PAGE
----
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Hi everyone! This journal features :iconmerl1ncz:merl1ncz and :iconjjpeabody:jjpeabody! :wave:

Interview with :iconmerl1ncz:merl1ncz

Armory by merl1ncz

A bit about your background. I noticed you do Concept Art, Illustration and Fine Art. Which one did you start out with? And is there any particular favourite one? How long have you been an artist, how long have you been studying?

Well, I was really into drawing since my early childhood. It was always the thing enjoyed the most. And I can't really tell which one did I start with. I always did all of them simultaneously and in my case, it doesn't make any difference anyway. Concept Art, Illustration, Fine Art. It's about visual language and rules are very similar to me.
I've been officially studying fine arts for 5 years know. This year is my final.

I noticed you have speed paintings in your gallery. What is the benefit/importance of speed painting in concept art? How doe's that help you decide your final piece? Or are they simply 'left' in that state of incompleteness as pieces of art in their own right?

Speedpaintings are artworks done in one session and usually under one hour - at least as I see it. They are important, because you can learn how to convey your ideas quickly and with limited means. It's crucial skill to learn for any artist.
I usually make series of quick sketches for clients to choose from in the beginning of every commission. You don't want to spend 2 hours on a sketch that will be rejected so that skill really comes handy here.
When it comes to deciding when the painting is done, it really depends on each artist. Someone likes to have his image polished whereas other prefers to have them rough and sketchy.

Long Journey Ahead by merl1ncz

Where doe's your inspiration come from in your concept art?

Mostly from things I have seen or experienced. I can't stress enough how important it is to base your art on your own world. I see many aspiring artist just copying things they see in movies, games, or in other artworks. Problem with that is that it's really easy to see who painted something he knows personally and who just recycled art of others.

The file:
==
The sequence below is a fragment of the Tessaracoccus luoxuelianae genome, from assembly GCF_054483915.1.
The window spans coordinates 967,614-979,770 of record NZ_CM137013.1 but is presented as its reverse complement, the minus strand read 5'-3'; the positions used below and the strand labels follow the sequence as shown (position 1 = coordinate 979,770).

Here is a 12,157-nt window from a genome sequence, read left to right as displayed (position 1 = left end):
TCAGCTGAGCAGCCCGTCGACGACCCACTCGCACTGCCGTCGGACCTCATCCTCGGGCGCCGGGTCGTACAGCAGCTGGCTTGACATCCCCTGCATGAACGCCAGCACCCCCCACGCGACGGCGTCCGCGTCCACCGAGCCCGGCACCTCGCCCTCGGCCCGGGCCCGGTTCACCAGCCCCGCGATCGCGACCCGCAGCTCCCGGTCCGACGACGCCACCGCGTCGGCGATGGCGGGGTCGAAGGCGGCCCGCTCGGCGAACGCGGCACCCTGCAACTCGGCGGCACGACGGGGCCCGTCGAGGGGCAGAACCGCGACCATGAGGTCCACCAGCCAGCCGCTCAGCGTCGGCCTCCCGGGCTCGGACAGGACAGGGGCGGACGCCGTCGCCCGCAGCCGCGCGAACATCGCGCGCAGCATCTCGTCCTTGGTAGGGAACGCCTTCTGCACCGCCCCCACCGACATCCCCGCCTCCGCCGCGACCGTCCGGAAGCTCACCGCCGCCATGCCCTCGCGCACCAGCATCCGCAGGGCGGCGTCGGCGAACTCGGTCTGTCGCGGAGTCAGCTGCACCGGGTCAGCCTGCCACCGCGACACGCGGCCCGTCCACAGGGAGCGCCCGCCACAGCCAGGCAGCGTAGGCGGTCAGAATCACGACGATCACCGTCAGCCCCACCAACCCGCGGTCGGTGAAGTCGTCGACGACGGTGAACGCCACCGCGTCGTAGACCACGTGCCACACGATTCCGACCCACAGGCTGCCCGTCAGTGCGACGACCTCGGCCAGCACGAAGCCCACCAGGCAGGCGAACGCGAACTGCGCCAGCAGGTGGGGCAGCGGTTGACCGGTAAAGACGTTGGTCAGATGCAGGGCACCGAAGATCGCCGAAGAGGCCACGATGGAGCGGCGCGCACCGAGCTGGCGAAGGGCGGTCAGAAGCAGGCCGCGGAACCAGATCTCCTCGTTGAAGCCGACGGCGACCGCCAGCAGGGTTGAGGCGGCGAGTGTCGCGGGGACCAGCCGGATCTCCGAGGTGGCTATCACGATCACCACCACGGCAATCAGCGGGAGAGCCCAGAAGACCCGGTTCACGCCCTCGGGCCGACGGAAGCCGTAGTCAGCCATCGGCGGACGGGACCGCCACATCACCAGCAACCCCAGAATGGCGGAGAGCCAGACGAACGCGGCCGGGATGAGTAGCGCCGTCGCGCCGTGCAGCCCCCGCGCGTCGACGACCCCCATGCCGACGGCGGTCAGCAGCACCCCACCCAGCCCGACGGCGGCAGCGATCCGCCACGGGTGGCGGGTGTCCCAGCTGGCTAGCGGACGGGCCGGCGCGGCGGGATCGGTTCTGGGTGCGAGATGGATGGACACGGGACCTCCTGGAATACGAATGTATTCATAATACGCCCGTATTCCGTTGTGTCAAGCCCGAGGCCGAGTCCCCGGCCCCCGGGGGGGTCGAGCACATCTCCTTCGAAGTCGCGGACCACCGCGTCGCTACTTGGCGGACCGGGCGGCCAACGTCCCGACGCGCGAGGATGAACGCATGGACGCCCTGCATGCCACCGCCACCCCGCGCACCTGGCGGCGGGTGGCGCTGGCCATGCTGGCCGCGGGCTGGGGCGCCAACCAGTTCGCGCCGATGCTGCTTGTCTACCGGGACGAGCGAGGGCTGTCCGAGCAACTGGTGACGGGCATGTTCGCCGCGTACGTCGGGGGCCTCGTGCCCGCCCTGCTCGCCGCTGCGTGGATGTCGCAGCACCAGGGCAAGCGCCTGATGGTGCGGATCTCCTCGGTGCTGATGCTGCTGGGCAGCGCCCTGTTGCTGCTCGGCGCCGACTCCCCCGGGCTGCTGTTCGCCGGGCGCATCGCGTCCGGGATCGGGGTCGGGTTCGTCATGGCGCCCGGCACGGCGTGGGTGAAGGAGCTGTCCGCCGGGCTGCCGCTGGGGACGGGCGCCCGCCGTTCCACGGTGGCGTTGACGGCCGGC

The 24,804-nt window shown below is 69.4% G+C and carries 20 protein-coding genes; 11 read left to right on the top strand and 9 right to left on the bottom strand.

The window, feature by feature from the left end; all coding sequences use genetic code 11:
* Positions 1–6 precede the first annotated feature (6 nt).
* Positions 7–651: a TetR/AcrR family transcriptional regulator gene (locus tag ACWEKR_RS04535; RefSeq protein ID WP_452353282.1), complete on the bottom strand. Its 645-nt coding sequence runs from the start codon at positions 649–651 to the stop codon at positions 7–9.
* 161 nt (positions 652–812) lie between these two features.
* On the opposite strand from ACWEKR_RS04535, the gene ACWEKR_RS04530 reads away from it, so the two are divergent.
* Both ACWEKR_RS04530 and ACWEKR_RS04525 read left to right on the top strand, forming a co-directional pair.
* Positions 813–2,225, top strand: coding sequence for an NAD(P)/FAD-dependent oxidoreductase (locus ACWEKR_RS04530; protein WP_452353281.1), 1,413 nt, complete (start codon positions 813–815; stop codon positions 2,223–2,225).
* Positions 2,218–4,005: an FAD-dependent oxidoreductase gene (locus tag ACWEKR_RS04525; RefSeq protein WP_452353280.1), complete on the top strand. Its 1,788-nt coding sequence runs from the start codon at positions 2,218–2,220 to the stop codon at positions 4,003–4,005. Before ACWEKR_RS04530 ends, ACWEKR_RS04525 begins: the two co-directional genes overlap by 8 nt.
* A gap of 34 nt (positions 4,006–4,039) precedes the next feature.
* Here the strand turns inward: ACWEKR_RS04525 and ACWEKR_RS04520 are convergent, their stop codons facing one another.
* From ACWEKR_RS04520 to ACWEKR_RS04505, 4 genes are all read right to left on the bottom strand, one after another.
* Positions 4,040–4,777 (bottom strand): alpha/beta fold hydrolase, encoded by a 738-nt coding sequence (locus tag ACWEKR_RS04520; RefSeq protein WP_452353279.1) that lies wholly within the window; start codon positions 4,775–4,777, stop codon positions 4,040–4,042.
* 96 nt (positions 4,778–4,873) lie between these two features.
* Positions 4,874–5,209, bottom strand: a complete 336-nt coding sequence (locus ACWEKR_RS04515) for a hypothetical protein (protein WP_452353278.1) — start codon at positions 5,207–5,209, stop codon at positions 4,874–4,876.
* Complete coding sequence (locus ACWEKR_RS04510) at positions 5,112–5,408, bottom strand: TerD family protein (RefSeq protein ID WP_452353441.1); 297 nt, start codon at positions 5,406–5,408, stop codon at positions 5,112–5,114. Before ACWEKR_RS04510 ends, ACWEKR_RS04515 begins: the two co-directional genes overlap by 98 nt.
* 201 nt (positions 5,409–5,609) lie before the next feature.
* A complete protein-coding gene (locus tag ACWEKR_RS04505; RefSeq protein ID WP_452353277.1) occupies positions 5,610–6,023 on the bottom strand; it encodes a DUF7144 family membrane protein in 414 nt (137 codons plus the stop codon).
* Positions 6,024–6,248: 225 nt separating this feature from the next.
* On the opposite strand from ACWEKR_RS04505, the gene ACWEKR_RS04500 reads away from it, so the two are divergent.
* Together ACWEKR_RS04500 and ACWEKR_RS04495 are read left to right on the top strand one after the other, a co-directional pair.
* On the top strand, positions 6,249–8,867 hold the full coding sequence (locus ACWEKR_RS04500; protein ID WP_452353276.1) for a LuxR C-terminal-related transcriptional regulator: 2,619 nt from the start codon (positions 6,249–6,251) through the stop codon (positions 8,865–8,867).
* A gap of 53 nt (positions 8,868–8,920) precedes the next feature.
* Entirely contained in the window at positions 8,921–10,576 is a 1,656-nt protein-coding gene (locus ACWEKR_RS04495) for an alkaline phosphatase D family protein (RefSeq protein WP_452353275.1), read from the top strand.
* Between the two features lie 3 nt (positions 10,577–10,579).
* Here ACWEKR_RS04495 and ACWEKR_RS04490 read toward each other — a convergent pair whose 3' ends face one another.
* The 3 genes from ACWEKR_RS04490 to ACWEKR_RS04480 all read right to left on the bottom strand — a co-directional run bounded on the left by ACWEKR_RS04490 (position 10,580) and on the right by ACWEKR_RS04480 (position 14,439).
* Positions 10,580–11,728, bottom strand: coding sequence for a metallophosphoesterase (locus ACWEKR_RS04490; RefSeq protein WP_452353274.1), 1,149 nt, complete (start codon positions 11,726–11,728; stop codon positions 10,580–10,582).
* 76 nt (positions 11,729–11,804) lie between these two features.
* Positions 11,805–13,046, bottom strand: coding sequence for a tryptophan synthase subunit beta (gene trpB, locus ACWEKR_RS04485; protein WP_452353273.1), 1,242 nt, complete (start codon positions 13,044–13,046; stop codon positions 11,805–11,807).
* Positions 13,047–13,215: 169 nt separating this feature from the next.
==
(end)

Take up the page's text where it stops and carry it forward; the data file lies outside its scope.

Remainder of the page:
Good example is how you treat light and colors in your painting. I spent countless hours observing weather and light and I can recognize quite quickly who knows and who doesn't - who took their time to learn how it really works and who just copies photographs. So be aware of that.
Golden piece of advice here: Go out, get to know the stuff you want to paint and then paint it. You can't be true to yourself if you just gather ideas on the internet.

Is Photoshop the main software you use then drawing Concept Art? Is there any other software you have used? And what would you recommend for learning artists?  Know a cheap/free software for newbies that is good for concept art?
I've always been using photoshop and I'm not familiar with any other software. But I do use all kinds of traditional media for sketching, studying and even for making finished artpieces. So this would be my advice: don't stick only to digital media but get your hands dirty too. :) (Smile)

Waiting for the End by merl1ncz

I have read about your Traditional and digital technique featured in some of your work. Doe's knowing Fine Art and Illustration, even photography effect your concept art work? Doe's oil painting or illustration have any play in concept art?
Yeah, absolutely.
The stuff you learn when working with traditional media is something you will be applying all the time.
I, for instance, use my oil paintings and other sketches as direct references for further works. That is how I get the colors into my digital paintings. I capture them outside, in my plein air paintings, and then use them later in whatever work I want to do. That's what makes my approach different I guess - usage of my own real life paintings as reference for digital art.